2.3. Interventions

Our intervention was derived from Malan’s focused short-term technique [36, 37].

The treatment was administered in individual 45-minute sessions per week for no longer than 40 sessions. STPP explores those aspects of self not fully known, especially as they are manifested and potentially influenced in the therapy relationship [38]. It requires the psychological work to be organized around a focus (i.e., a specific, strategic conflictual area to reach an understanding of the psychopathological picture manifesting as a crisis), and that the therapist takes an active role working through the central conflictual area in the psychic life of the patient.

The psychotherapists were psychologists or psychiatrists certified as psychotherapists from the Italian Board with a previous training in STPP. Group supervision sessions were carried out weekly allowing psychotherapists to discuss their cases with senior psychotherapists/supervisor.

2.4. Analysis

The primary outcome measure was the mean GSMD score changes from baseline. The secondary outcome was mean score changes from baseline on the BHS. Response to treatment was assessed with a general linear model for repeated measures. Differences between baseline and followup are calculated on the estimated marginal means ( ). Partial eta squared ( ) are reported as measures of effect size. Associations between response on the GSMD and on the BHS were assessed through Pearson’s and partial indices of correlations. All the analyses were performed with the statistical package for social sciences SPSS for Windows 19.0.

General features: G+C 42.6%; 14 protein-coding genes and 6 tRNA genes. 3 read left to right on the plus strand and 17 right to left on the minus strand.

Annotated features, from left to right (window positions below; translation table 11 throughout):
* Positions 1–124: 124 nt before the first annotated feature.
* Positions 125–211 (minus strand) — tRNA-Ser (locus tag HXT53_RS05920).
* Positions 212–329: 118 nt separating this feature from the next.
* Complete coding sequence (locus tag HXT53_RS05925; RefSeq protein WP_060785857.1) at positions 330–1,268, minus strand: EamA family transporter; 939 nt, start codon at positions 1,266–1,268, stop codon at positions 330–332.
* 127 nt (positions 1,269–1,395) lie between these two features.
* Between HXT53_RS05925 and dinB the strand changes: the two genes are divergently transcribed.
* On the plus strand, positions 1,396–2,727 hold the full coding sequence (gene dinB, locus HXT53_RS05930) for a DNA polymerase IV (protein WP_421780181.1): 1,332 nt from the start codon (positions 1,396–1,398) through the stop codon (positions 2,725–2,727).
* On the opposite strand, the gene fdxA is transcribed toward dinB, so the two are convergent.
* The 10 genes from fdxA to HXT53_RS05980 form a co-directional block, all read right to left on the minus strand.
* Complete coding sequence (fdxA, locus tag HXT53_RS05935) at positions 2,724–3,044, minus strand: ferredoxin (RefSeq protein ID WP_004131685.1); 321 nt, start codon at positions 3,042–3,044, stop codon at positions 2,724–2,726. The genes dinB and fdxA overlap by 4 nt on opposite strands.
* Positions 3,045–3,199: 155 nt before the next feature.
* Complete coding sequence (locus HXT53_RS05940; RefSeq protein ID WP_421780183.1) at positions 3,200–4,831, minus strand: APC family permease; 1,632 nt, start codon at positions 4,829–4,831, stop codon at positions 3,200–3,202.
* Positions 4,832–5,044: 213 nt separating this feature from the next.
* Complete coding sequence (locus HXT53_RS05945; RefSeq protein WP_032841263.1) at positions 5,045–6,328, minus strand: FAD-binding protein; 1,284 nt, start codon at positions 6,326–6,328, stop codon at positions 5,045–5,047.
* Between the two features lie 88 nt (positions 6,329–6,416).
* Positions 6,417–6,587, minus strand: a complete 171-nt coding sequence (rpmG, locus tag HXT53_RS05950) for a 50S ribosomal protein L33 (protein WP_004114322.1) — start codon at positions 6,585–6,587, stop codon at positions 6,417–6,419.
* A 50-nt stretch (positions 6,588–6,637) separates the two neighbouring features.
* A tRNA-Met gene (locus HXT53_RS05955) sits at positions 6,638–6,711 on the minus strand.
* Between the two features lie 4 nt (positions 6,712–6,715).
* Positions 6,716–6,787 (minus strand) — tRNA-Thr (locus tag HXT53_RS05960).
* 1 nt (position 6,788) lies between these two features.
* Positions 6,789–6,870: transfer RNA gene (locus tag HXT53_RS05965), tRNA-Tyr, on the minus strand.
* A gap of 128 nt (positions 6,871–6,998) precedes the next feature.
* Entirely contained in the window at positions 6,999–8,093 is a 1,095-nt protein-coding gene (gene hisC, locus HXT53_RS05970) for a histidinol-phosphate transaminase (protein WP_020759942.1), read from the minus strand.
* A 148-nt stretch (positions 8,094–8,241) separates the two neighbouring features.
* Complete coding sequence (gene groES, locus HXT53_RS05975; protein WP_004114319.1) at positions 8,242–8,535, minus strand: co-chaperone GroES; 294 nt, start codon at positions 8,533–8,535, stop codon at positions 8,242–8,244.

3. Results

The mean age of the patients was 40.0 years ( ; Min./Max.: 20/62), years for men and years for women. Sixty percent of the patients had a diagnosis of anxiety disorders (mostly, generalized anxiety, panic attack disorder, and anxiety disorder not otherwise specified), 26% were diagnosed with dysthymia, and 14% were diagnosed with a major depressive disorder.